In 1962, Mrs Halliday and the mother of a boy with asthma, Leila Schmidt, opened the doors to the Asthma Foundation of New South Wales. Under the 1962 newspaper headline, “Asthma Sufferers Take Notice”, people were invited to attend the Bond Street, Sydney headquarters of the new Asthma Foundation.
Can we just take a moment to pause, to appreciate the courage and prowess of Mrs Halliday and Leila Schmidt? In a male-dominated medical world with intimidation to boot, they made a stand to make progress for children and people with asthma. And they were totally ambitious.
Their objective was to raise 250,000 pounds – equivalent to more than $7 million in today’s money. It was the biggest fundraiser in Australia.
That year six Sydney hospitals each made a bed available for research into why people developed asthma, factors precipitating attacks, and “the possibility of an inheritance factor”.
The Asthma Foundation worked with eminent asthma scientist Professor John Read to channel funding to asthma research. Within four years, there were six state-based organisations and a federal council. It later opened the Paton Asthma Centre for children aged between five and 12 to rehabilitate in home-like surroundings.
And across the country in Western Australia, the Asthma Foundation of WA, led by Judith Barton opened its doors in 1964.
We also wish to acknowledge another incredible woman, Liesle Scholem, the first person in the world to get a court judgement for health damaged caused by passive smoking in the workplace. Ms Scholem had asthma and worked as a psychologist for the NSW Department of Health. She sued the NSW Health Department for passive smoking-related lung damage. She won in the early 1990’s, but only after years of court and battering by aggressive defence lawyers, seeing laws rolled out until the 2010’s. At the time of her victory (which was also a victory for all) she was aged in her late 70’s.
It’s this incredible legacy of female success behind asthma that we honour today, on International Women’s Day, so many years later in 2020.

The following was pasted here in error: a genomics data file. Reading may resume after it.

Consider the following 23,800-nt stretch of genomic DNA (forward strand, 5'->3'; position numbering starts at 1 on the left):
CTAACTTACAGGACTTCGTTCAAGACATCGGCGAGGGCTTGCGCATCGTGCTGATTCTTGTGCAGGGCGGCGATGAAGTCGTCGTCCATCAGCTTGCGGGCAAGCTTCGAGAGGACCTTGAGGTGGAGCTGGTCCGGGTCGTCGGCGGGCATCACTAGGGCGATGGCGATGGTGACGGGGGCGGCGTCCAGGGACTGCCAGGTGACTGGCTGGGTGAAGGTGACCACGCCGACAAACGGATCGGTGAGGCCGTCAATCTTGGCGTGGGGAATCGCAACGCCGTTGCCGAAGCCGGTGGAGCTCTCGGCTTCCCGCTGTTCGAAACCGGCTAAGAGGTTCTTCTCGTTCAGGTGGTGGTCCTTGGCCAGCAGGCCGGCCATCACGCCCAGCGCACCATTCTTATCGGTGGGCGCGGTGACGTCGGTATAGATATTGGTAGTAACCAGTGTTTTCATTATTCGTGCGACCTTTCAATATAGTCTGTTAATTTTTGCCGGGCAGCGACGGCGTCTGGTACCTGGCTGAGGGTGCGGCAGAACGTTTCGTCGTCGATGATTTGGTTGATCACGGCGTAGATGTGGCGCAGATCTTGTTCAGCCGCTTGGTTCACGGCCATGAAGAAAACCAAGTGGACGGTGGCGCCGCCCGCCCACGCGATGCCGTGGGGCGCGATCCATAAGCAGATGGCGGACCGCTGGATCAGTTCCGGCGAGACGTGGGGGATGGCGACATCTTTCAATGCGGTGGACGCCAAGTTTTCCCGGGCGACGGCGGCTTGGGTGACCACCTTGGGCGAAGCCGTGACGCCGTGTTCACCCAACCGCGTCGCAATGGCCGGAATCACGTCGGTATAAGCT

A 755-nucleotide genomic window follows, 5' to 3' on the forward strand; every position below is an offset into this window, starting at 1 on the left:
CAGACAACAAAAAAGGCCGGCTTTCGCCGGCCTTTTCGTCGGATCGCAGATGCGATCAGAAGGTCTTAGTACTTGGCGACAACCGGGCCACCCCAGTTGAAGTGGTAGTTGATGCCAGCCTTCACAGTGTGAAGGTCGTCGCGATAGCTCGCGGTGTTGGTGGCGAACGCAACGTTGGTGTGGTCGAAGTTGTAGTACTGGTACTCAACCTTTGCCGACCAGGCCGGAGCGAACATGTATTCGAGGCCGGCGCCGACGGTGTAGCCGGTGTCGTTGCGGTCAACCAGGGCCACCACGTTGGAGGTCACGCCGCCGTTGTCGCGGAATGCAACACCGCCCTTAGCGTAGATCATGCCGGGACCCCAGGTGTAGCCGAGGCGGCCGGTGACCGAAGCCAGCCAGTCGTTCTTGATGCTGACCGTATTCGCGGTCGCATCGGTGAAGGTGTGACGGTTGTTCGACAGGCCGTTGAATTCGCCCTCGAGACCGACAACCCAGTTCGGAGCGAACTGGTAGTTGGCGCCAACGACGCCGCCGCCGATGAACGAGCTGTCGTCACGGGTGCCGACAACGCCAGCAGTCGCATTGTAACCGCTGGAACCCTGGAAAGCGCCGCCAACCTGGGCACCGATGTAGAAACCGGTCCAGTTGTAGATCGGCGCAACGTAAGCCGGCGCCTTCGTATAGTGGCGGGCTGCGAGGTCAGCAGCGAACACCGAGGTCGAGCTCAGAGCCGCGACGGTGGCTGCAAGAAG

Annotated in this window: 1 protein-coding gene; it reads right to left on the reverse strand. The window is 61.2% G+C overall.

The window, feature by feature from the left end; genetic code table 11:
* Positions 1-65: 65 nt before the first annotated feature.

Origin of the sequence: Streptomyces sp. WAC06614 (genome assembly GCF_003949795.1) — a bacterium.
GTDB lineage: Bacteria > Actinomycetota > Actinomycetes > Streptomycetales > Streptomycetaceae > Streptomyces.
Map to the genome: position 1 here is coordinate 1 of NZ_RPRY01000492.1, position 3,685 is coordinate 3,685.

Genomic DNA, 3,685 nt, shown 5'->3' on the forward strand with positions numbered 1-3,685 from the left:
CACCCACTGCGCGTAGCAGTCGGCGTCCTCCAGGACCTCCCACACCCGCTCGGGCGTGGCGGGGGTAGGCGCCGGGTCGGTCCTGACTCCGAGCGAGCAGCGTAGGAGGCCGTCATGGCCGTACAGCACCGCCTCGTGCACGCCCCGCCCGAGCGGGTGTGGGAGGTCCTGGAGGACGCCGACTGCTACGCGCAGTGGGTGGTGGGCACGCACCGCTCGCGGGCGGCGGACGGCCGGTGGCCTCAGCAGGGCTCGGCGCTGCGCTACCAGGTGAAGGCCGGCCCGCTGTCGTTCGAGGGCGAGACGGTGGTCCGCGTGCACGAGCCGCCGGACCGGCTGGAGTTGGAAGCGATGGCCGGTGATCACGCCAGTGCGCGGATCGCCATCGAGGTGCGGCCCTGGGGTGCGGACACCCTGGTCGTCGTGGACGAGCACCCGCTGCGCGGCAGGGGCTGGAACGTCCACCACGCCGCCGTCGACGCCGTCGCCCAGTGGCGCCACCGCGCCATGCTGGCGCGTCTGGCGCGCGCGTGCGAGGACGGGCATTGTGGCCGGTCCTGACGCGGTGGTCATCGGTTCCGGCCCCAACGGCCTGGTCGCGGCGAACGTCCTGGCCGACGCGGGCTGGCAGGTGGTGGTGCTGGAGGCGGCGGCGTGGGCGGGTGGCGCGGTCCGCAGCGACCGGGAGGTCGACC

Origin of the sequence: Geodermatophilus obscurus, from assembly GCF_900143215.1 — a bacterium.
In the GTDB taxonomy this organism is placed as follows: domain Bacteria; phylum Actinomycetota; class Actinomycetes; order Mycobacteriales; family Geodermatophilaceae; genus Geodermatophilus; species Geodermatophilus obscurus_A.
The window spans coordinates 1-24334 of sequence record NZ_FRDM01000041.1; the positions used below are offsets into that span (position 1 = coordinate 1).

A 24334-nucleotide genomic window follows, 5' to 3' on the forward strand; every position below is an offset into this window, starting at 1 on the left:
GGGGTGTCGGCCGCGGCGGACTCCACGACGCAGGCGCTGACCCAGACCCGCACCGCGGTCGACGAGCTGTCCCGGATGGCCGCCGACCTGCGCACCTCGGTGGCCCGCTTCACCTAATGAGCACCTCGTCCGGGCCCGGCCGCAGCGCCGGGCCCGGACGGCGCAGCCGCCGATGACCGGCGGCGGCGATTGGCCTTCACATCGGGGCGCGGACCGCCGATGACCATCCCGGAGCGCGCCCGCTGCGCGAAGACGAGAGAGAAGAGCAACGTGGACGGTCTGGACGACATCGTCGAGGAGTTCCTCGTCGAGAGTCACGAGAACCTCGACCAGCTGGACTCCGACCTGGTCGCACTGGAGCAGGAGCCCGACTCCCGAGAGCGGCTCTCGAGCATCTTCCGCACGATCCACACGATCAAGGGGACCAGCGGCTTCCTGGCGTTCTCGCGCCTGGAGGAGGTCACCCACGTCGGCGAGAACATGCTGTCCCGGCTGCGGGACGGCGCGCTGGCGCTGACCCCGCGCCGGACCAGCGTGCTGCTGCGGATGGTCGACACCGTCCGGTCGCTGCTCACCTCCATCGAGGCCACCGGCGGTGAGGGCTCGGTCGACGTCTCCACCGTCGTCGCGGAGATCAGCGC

This year’s theme is an ‘equal world is an enabled world’. It highlights that it’s been a very unequal world and continues to be so. For the women behind the movement for making change for asthma, they have fought hard to lessen the gap.
Today, Asthma Australia is really proud to progress the work of these women. We are now the peak health consumer body representing people with asthma in Australia. We are still appealing to the medical system and we are still funding research, and because of our relentless efforts, we’ve all come such a long way in 60 years.
Leading the charge today is our CEO, Michele Goldman, who is an inspiring woman and also a mother of four. We can see that nothing has changed in 20 years for people with asthma in terms of deaths, hospitalisations and burden of disease. We have a new fight on our hands, and we are still totally ambitious.
Like in the past, we are a majority female workplace, with women represented and celebrated in all roles, from senior leaders to our volunteers. And importantly, the men we work with are our allies, colleagues and our friends – we have no barriers.
This international women’s day, we remember, and we think ahead to what the world will look like when all workplaces are equal and enabled. We like to think too, that alongside equality, we’ll see even more progress for people with asthma, as history has shown us.